Products and their Bar Codes

Bar codes were introduced in the 1960s and are now commonplace. This project will investigate the story of bar codes, and the different forms of bar encoding and reading. A basic problem is to design data types for

and  mappings between data types to

Algebras with different signatures and operations need to be compared using signature morphisms.

 

Constructive Solid Geometry

The algebraic operations and their laws that manipulate solid objects in CSG make an excellent topic for a project on data types and their specification. The semantics introduces the student to topological and metric spaces, too. 

 

 

 

Some Projects on Syntax and Semantics

 

Musical  notations 

This project will investigate the idea that

a score is a program for a set of musical instruments.

In fact, a score is a parallel program and one in which time is an important data type. The syntax and semantics of musical scores will be studied using standard methods from the theory of programming languages. Two linked projects are to specify  the syntax and semantics of

Programming Robots

There are simple languages designed to program simple robots. The idea is to study the specification of a language using the methods of Data Syntax and Semantics. For example, the toy Lego Mindstorms is an interesting example for the area. The project is to investigate  languages like Not Quite C, known as NQC, and give them a syntax and semantics which enable them to be formally modelled.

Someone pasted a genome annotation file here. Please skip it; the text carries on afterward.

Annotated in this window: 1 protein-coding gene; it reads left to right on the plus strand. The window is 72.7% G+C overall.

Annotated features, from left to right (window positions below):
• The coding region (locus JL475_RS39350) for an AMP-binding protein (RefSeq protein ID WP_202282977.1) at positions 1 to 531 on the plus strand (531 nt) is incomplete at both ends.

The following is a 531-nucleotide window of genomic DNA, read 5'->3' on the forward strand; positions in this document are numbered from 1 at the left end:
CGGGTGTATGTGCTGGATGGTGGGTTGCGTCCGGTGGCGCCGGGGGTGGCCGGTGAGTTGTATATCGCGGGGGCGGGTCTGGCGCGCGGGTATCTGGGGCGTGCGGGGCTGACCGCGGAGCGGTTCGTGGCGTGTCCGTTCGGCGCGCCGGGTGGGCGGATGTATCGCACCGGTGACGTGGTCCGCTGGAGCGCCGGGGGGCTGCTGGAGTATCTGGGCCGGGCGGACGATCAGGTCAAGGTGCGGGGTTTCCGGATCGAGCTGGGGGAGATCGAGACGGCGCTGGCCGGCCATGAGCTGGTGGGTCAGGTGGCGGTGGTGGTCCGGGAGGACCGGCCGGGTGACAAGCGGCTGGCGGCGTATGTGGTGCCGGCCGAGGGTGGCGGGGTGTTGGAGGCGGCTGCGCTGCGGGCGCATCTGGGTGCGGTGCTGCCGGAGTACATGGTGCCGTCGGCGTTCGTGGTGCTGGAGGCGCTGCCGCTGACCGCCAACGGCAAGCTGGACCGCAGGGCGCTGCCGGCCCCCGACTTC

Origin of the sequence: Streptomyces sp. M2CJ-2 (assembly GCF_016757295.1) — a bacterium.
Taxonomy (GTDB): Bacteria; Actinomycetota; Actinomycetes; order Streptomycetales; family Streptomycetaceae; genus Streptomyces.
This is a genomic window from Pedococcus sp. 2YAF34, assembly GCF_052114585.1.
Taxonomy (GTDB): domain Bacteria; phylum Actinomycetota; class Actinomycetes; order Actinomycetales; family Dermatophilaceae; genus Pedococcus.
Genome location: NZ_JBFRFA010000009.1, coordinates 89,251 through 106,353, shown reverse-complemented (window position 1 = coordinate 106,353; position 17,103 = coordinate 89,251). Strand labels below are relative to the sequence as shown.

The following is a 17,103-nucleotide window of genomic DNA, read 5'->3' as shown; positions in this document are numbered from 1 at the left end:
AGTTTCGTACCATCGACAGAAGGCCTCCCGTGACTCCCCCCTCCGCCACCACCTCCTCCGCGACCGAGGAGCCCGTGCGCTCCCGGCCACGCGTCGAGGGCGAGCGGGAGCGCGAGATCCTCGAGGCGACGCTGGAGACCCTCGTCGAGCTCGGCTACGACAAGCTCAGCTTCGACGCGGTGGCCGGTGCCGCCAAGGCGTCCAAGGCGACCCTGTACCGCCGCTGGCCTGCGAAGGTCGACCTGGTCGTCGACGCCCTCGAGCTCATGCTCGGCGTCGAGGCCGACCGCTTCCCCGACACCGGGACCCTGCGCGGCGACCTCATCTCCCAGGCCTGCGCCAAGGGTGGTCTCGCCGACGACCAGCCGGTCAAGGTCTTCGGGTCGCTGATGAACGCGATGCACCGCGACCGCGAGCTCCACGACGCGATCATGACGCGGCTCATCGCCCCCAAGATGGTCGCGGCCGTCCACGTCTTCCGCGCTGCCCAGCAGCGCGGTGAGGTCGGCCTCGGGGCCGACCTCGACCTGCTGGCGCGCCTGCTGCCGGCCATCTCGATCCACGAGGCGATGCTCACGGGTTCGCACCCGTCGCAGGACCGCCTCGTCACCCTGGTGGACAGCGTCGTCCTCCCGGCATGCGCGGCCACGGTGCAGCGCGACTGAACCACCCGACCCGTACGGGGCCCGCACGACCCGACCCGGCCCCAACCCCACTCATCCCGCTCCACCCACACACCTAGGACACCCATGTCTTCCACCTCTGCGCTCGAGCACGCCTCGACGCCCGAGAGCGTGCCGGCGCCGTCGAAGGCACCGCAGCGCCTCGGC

Computability on abstract data types

This project will investigate the study of programmability on abstract data types by various models of computation.  Computability theory on the real numbers can be used to analyse computation on geometric data types. Applications to scientific computation, computational geometry, or volume graphics can be made.

 

Object-oriented modelling
Contemporary research in programming technology offers many specification projects in, e.g., OO-analysis, API libraries, software architectures, interfaces, data types, tabular documentation.

 

Scientific computation 

Many basic numerical algorithms such as those for matrix calculation and linear algebra are written out in pseudo-code that is, or seems to be, a model extension of the while language with some high-level notations for functions and English text. This project will investigate a number of algorithms and show that further non-deterministic constructs need to be added to the while language. 

 
Synchronous Concurrent Algorithms

Synchronous concurrent algorithms are a general class of algorithms that includes many computational models of physical systems: cellular automata, neural networks and finite difference approximations to PDEs. This project will investigate problems related to the design and specification of SCAs and their scope and limits in modelling the physical world.

 

 

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Page created by J V Tucker, 29 March 2004.